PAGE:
Wednesday, November 29, 2006


The Irish girl says everyone is beautiful. "I suppose everyone has something beautiful inside them," I say, because it's evening and I've had a drink or two and I'm feeling expansive and generous, as if I'm finally about to become someone I'd actually enjoy being.
"No," she says, firmly. "I mean everyone is actually physically beautiful."
An old man walks past, leaning on a walking stick, his face collapsing in on itself and disappearing or preparing to disappear.
"Even him?"
"What exquisite eyebrows," says the Irish girl, with genuine longing.

Where are we? We're not in Spain. The signs are a jumble of oddly placed consonants, and the shopkeepers frown with deliberate incomprehension at carefully enunciated Spanish phrases. At the hostel, I get into an argument with a dreadlocked American who insists he's a traveller, not a tourist. "A traveller is someone who suffers," he says. "I walked through the desert for three days. The sand nearly blinded me. A tourist wouldn't do that." I instantly dislike him. All around us, people are flirting, kissing, drinking. A tourist is someone who takes pictures; a traveller is someone who wants to go home.

The Irish girl has an Irish friend who seems to have somehow got stranded in Barcelona. He's not in touch with his family; the embassy has given up on him, he says, looking shifty. "I don't have any money," I say, stiffly. The Irish girl laughs and suggests going for a beer - she probably thinks he's beautiful, too. By his account, he's dropped off the edge of his life, a feat as easy as missing a couple of flights. I make excuses and leave to go and look at the unfinished cathedral. Later that day, I see the Irish exile on La Rambla, mixing with off-duty mimes in their heavy make-up, released from silence, smoking and slapping each other's backs.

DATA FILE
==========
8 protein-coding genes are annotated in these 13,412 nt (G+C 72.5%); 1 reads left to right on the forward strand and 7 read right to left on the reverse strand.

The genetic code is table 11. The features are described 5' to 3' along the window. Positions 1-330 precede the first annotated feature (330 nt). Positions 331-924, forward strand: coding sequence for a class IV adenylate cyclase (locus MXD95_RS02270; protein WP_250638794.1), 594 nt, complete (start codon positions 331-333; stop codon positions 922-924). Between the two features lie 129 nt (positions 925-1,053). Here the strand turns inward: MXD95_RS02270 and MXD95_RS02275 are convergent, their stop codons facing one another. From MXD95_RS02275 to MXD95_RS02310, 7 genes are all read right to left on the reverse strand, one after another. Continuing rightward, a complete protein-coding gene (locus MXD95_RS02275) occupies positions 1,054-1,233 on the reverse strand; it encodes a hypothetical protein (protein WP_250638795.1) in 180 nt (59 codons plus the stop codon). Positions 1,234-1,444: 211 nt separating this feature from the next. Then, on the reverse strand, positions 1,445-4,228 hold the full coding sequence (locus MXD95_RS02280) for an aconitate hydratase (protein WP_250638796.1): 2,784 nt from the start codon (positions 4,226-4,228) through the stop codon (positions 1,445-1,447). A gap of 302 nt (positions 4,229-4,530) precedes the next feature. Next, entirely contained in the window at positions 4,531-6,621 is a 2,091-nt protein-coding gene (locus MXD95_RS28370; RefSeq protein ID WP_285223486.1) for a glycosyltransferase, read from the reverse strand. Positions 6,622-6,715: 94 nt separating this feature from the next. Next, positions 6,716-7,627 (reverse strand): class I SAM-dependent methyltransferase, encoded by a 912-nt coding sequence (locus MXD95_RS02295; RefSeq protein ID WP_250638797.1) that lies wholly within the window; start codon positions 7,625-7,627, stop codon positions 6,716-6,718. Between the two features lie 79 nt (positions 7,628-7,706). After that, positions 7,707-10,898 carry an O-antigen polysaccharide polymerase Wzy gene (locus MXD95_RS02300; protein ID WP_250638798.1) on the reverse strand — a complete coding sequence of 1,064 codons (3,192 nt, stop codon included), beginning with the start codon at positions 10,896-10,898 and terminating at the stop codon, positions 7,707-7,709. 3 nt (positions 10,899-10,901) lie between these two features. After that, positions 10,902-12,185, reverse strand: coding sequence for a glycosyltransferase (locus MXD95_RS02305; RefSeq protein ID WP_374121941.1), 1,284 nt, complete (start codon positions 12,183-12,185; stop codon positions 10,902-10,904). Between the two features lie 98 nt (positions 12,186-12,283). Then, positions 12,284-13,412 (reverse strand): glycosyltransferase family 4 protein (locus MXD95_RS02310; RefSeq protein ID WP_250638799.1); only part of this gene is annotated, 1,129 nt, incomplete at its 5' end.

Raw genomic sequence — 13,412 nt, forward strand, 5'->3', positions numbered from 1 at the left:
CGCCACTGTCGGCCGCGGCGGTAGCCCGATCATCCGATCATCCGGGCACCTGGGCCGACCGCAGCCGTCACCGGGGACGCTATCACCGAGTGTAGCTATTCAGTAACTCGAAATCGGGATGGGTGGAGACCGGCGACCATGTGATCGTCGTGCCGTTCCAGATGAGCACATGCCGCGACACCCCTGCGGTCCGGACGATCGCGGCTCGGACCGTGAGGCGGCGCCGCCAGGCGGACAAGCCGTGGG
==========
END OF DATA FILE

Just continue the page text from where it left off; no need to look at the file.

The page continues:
Saturday, November 18, 2006


The summer after the summer that ... gets back from interrailing, accidentally overdoses and dies, I win an interrail ticket in a competition funded by the parents of another dead child, in memory of their son. My winning entry is a clutch of really quite terrible poems about - well, not much. I am 17 and a right pain in the arse, in ways that are not fully explained by hormones or bereavement. Me and a friend of mine bicker our way around Europe, doctoring the handwritten dates on our tickets so the trip lasts an extra two weeks, and ending up penniless and food poisoned in a sleazy hotel in Paris, where every night a man knocks on the door next to ours and pleads over and over, in a reedy old man's voice, "Philippe, où sont mes lunettes?"

Nearly eight years later I visit Paris again, with a group of Swedish architecture students in search of inspiration. We walk around the city for hours taking pictures of alarmingly modern buildings. The walls of the Arab Institute are made up of steel apertures which contract and expand with the light; the new National Library is four skyscrapers facing a spruce forest sunk into the central well of the building. The architects crouch and take pictures, and one of them explains that the trees were flown in from Norway. "If they'd been planted here, they'd grow straight up towards the light," she says, and in fact the trees are leaning every way but up, shored up with wires strung from one fragile trunk to the next.